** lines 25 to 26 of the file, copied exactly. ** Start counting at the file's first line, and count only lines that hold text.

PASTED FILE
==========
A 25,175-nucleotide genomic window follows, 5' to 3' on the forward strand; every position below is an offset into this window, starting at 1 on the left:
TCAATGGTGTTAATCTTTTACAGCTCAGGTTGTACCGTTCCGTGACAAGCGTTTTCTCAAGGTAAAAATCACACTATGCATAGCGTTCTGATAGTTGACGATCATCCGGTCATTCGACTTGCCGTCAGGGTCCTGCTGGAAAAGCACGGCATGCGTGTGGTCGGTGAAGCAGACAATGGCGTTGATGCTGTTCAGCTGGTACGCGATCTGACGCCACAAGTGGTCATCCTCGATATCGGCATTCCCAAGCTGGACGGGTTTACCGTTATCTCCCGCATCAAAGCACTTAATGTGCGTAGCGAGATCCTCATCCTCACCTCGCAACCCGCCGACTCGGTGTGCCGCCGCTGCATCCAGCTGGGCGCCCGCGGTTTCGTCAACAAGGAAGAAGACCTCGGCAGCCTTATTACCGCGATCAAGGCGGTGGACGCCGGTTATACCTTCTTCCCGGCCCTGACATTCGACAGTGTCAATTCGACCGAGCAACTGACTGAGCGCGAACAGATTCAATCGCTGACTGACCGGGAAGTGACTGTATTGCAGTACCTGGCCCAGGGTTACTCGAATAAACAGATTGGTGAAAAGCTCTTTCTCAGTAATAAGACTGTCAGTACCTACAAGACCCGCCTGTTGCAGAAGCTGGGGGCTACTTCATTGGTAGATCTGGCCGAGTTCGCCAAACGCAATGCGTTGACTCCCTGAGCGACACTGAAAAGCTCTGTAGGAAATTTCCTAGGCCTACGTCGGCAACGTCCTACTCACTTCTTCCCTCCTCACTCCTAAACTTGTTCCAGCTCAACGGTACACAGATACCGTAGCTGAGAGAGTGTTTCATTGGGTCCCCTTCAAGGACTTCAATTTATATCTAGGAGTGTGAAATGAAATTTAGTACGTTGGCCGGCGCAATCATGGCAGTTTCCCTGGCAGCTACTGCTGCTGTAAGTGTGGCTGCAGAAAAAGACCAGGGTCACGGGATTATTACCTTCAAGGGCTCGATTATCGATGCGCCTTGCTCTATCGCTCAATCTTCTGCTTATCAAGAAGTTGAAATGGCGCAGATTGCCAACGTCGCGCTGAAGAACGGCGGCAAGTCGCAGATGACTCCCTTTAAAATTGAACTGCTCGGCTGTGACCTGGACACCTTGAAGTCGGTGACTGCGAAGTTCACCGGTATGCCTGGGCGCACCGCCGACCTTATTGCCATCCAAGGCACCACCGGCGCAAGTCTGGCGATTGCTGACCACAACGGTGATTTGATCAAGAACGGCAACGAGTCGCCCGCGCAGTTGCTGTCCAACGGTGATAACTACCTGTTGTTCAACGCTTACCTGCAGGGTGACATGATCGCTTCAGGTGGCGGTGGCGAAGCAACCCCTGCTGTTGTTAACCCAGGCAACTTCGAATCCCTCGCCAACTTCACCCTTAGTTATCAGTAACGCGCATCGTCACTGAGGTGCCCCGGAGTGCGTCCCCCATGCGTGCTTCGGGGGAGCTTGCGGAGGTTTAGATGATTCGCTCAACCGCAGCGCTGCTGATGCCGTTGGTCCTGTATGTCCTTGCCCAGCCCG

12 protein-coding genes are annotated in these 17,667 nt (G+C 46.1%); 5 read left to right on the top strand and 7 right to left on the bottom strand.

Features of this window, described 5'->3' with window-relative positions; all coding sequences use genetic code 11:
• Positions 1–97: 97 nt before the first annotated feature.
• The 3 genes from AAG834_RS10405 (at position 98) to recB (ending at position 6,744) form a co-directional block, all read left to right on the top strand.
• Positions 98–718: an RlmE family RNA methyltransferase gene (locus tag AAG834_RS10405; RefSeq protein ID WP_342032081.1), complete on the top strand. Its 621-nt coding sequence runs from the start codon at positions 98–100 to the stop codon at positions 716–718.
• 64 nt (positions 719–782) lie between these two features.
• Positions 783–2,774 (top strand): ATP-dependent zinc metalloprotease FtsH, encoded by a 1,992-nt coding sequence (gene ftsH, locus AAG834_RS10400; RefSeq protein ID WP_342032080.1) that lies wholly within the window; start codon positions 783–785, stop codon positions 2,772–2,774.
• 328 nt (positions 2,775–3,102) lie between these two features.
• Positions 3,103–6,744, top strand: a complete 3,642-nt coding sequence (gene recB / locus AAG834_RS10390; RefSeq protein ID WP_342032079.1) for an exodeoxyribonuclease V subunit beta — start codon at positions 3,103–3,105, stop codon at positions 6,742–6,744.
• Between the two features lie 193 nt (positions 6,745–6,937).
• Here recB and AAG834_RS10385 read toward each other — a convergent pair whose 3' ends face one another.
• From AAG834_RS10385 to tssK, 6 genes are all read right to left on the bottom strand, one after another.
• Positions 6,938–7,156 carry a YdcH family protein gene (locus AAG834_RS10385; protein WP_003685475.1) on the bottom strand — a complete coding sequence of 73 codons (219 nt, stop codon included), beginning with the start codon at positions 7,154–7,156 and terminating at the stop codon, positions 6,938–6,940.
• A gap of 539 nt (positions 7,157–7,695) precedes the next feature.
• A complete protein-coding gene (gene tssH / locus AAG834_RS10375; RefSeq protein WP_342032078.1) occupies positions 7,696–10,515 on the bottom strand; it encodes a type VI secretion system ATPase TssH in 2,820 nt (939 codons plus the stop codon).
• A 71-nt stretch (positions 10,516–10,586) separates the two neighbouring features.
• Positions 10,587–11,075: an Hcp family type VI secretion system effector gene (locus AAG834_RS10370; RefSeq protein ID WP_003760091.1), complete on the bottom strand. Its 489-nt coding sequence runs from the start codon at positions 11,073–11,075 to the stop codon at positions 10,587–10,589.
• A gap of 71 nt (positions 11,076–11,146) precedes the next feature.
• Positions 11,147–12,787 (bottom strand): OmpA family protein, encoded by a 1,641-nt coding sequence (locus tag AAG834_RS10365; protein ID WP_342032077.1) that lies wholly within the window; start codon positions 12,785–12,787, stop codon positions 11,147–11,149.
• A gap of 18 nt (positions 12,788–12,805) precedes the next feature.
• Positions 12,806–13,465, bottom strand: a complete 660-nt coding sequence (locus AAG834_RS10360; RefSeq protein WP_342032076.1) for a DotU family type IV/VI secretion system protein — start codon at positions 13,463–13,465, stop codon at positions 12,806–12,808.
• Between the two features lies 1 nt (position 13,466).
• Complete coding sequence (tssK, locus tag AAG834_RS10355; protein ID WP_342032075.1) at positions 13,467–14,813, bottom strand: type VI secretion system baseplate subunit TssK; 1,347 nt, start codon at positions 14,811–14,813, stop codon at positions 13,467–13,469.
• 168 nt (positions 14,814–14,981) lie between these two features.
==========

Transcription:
• Complete coding sequence (tssK, locus tag AAG834_RS10355; protein ID WP_342032075.1) at positions 13,467–14,813, bottom strand: type VI secretion system baseplate subunit TssK; 1,347 nt, start codon at positions 14,811–14,813, stop codon at positions 13,467–13,469.
• 168 nt (positions 14,814–14,981) lie between these two features.